I’m hiring for a couple of roles in my HR team and I would love to be able to make my first social media hire. And clearly I’m biased, but I genuinely think they are great opportunities to work in a fantastic and friendly HR team and be part of a great business. All roles are London-based in our Farringdon office and I’d love to hear from you if you like the sound of one of them, or if you know someone who may be interested.

Interim Senior HR Manager (12 months) – £45k

This is a generalist role, working closely with the sales team and managing an HR Advisor and HR Assistant. ER issues, change management, influencing at a senior level, setting and driving the HR  agenda for this area will be dynamic and exciting and will require someone with strong experience of generalist HR roles, potentially also with a sales organisation.

HR Assistant – £20k 

This is a great starter HR role for someone who ideally has at least a little work experience already and wants to develop their career in HR. The role will cover all of the payroll and benefits administration, as well as providing a great introduction to all aspects of HR. We have a great track record of really developing our HR Assistants and many of them stay with us and progress to HR Advisor or Manager level, or often beyond.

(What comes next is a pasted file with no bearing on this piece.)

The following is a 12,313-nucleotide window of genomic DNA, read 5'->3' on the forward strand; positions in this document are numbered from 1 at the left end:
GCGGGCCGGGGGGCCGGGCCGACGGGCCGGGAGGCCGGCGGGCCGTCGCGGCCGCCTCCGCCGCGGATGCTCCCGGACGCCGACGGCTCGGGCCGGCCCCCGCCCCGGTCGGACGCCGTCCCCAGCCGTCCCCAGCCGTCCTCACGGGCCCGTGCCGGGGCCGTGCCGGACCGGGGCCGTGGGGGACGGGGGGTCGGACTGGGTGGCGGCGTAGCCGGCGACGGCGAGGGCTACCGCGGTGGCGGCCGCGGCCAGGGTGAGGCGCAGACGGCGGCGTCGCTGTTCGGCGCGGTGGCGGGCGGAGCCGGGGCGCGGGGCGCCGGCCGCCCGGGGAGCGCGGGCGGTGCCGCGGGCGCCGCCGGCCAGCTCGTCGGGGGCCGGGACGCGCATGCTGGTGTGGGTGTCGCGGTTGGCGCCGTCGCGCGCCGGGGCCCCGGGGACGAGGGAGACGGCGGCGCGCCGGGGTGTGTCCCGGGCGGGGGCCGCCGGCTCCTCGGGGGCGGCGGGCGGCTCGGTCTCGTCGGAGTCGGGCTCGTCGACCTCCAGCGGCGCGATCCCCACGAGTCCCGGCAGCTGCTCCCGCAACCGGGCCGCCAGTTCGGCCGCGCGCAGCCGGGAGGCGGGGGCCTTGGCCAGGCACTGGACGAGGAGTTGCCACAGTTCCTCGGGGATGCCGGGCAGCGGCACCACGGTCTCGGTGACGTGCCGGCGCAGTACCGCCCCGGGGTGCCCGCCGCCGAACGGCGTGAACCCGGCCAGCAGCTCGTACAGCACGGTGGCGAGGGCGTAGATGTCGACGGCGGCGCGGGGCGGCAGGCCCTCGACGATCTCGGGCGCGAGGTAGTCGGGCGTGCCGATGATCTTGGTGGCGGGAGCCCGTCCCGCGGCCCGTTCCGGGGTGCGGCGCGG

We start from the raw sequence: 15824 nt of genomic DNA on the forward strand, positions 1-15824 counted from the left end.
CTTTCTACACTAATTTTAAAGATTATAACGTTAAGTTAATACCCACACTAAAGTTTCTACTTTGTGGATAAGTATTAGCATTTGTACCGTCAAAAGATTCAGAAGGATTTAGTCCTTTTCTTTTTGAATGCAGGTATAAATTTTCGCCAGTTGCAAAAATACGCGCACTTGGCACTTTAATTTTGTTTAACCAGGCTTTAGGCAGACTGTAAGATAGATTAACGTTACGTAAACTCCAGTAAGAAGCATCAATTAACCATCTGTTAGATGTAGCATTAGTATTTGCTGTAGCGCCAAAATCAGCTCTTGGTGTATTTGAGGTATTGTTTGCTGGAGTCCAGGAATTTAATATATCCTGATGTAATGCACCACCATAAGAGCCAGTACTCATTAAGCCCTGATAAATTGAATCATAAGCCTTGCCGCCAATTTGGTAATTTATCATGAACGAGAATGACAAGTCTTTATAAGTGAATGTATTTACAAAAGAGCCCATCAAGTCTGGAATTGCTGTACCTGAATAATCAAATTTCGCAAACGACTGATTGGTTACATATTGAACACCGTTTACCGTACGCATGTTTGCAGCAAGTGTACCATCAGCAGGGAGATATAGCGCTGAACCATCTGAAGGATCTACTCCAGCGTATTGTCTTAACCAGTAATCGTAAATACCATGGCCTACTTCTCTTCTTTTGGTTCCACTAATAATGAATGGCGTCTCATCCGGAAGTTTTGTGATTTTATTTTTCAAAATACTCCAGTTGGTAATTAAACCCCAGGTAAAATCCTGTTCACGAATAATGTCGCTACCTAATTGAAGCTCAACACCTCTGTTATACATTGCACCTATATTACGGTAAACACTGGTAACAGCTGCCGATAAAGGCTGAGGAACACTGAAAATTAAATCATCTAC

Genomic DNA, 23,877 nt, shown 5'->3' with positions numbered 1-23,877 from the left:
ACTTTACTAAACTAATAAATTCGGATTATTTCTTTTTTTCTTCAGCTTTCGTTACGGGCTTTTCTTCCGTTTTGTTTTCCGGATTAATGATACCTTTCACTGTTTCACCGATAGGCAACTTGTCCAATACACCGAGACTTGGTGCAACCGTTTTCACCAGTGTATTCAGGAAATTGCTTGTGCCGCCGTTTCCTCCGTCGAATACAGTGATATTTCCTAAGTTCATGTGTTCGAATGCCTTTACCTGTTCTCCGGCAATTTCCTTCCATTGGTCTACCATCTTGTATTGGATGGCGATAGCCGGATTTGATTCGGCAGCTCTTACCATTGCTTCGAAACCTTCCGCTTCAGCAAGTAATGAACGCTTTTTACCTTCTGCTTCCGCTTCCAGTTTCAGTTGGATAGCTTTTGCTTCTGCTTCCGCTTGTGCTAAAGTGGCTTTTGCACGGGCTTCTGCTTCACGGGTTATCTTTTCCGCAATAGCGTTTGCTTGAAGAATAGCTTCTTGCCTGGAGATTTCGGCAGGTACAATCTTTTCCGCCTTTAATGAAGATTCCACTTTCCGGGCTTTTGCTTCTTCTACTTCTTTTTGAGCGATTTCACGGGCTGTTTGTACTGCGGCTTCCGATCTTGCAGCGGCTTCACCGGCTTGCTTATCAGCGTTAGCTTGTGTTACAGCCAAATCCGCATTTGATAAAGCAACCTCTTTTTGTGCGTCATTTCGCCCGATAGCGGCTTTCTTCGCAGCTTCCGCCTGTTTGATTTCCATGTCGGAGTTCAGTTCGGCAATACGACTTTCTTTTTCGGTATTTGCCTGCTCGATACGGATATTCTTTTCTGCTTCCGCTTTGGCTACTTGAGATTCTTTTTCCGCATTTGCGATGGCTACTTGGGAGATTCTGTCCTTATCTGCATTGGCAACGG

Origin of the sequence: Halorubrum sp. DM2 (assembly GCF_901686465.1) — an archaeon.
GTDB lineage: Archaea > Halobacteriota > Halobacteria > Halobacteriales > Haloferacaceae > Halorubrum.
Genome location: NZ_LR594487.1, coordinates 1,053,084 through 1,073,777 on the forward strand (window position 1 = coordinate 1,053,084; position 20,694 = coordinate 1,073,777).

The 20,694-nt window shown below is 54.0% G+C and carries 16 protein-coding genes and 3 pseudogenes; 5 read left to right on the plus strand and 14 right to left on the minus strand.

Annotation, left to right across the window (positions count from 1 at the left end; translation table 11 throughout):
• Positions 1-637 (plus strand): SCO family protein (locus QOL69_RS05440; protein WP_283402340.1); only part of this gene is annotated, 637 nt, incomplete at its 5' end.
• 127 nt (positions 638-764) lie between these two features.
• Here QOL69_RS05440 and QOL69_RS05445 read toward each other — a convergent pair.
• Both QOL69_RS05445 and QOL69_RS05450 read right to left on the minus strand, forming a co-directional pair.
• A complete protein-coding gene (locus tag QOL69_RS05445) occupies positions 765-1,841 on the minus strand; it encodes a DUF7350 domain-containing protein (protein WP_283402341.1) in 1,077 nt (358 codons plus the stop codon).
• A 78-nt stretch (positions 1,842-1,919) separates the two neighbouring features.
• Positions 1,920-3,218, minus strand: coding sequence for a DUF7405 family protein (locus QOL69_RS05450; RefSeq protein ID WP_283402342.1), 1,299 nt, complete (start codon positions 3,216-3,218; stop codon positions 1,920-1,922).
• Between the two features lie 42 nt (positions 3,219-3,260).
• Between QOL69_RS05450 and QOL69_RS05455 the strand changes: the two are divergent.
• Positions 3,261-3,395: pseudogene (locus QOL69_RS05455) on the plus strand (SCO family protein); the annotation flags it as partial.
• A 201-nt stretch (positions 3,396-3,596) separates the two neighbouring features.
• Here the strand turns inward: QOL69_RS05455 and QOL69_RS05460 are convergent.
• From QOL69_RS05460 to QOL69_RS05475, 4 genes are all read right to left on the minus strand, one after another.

PA – £22k

I’m a little shy about this role as it’s for me and I definitely need some organising! Diary management, travel, administration, projects and all round life-enhancing organisation skills…oh yes and a fabulous boss, obviously 😉

So, that’s it. A very different blog post and quite an experiment to see if I get any good CVs. I would truly love to recruit someone via a recommendation of one of you lovely blog readers or via Twitter or LinkedIn…and I will of course keep you posted!

You can connect with me on here or on Twitter (@AlisonChisnell) or on LinkedIn…I’d love to hear from you!